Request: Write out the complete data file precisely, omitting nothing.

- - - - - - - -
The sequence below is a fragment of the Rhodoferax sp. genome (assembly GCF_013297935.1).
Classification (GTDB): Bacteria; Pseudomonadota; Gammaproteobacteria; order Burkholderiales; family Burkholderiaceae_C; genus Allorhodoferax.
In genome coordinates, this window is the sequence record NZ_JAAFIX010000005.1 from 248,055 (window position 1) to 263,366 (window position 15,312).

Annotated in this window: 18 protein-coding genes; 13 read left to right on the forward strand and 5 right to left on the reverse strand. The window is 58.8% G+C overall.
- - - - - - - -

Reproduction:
The sequence below is a fragment of the Rhodoferax sp. genome (assembly GCF_013297935.1).
Classification (GTDB): Bacteria; Pseudomonadota; Gammaproteobacteria; order Burkholderiales; family Burkholderiaceae_C; genus Allorhodoferax.
In genome coordinates, this window is the sequence record NZ_JAAFIX010000005.1 from 248,055 (window position 1) to 263,366 (window position 15,312).

Annotated in this window: 18 protein-coding genes; 13 read left to right on the forward strand and 5 right to left on the reverse strand. The window is 58.8% G+C overall.